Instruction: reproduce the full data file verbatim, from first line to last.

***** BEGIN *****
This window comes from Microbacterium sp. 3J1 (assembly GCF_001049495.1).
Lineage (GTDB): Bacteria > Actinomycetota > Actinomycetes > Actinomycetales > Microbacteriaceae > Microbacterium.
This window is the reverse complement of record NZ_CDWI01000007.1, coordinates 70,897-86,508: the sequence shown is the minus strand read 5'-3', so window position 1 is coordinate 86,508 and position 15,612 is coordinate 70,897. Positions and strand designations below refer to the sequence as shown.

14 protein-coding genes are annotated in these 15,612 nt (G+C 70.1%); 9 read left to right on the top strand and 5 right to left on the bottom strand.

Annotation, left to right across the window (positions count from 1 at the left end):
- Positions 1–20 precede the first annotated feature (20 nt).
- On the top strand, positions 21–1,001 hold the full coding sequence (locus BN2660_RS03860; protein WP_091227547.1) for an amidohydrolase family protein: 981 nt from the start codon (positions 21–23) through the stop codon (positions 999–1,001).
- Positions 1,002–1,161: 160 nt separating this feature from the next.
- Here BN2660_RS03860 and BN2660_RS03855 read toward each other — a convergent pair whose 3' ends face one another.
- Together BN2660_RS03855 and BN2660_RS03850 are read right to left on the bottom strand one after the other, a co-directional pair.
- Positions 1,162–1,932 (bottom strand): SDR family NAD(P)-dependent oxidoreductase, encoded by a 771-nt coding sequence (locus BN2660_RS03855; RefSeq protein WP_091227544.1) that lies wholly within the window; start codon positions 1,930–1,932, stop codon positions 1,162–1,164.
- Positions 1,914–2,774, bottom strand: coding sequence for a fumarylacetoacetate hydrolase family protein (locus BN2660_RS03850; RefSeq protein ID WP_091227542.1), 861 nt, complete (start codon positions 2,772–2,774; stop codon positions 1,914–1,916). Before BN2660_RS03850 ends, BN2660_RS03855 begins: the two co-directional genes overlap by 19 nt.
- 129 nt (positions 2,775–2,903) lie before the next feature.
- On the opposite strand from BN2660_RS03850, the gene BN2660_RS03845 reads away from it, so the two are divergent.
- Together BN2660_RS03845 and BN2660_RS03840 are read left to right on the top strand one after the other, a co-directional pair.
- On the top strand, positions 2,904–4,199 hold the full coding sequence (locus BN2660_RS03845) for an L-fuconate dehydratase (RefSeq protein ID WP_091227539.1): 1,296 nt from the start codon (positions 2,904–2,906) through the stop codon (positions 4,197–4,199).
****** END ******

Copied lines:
This window comes from Microbacterium sp. 3J1 (assembly GCF_001049495.1).
Lineage (GTDB): Bacteria > Actinomycetota > Actinomycetes > Actinomycetales > Microbacteriaceae > Microbacterium.
This window is the reverse complement of record NZ_CDWI01000007.1, coordinates 70,897-86,508: the sequence shown is the minus strand read 5'-3', so window position 1 is coordinate 86,508 and position 15,612 is coordinate 70,897. Positions and strand designations below refer to the sequence as shown.

14 protein-coding genes are annotated in these 15,612 nt (G+C 70.1%); 9 read left to right on the top strand and 5 right to left on the bottom strand.

Annotation, left to right across the window (positions count from 1 at the left end):
- Positions 1–20 precede the first annotated feature (20 nt).
- On the top strand, positions 21–1,001 hold the full coding sequence (locus BN2660_RS03860; protein WP_091227547.1) for an amidohydrolase family protein: 981 nt from the start codon (positions 21–23) through the stop codon (positions 999–1,001).
- Positions 1,002–1,161: 160 nt separating this feature from the next.
- Here BN2660_RS03860 and BN2660_RS03855 read toward each other — a convergent pair whose 3' ends face one another.
- Together BN2660_RS03855 and BN2660_RS03850 are read right to left on the bottom strand one after the other, a co-directional pair.
- Positions 1,162–1,932 (bottom strand): SDR family NAD(P)-dependent oxidoreductase, encoded by a 771-nt coding sequence (locus BN2660_RS03855; RefSeq protein WP_091227544.1) that lies wholly within the window; start codon positions 1,930–1,932, stop codon positions 1,162–1,164.
- Positions 1,914–2,774, bottom strand: coding sequence for a fumarylacetoacetate hydrolase family protein (locus BN2660_RS03850; RefSeq protein ID WP_091227542.1), 861 nt, complete (start codon positions 2,772–2,774; stop codon positions 1,914–1,916). Before BN2660_RS03850 ends, BN2660_RS03855 begins: the two co-directional genes overlap by 19 nt.
- 129 nt (positions 2,775–2,903) lie before the next feature.
- On the opposite strand from BN2660_RS03850, the gene BN2660_RS03845 reads away from it, so the two are divergent.
- Together BN2660_RS03845 and BN2660_RS03840 are read left to right on the top strand one after the other, a co-directional pair.
- On the top strand, positions 2,904–4,199 hold the full coding sequence (locus BN2660_RS03845) for an L-fuconate dehydratase (RefSeq protein ID WP_091227539.1): 1,296 nt from the start codon (positions 2,904–2,906) through the stop codon (positions 4,197–4,199).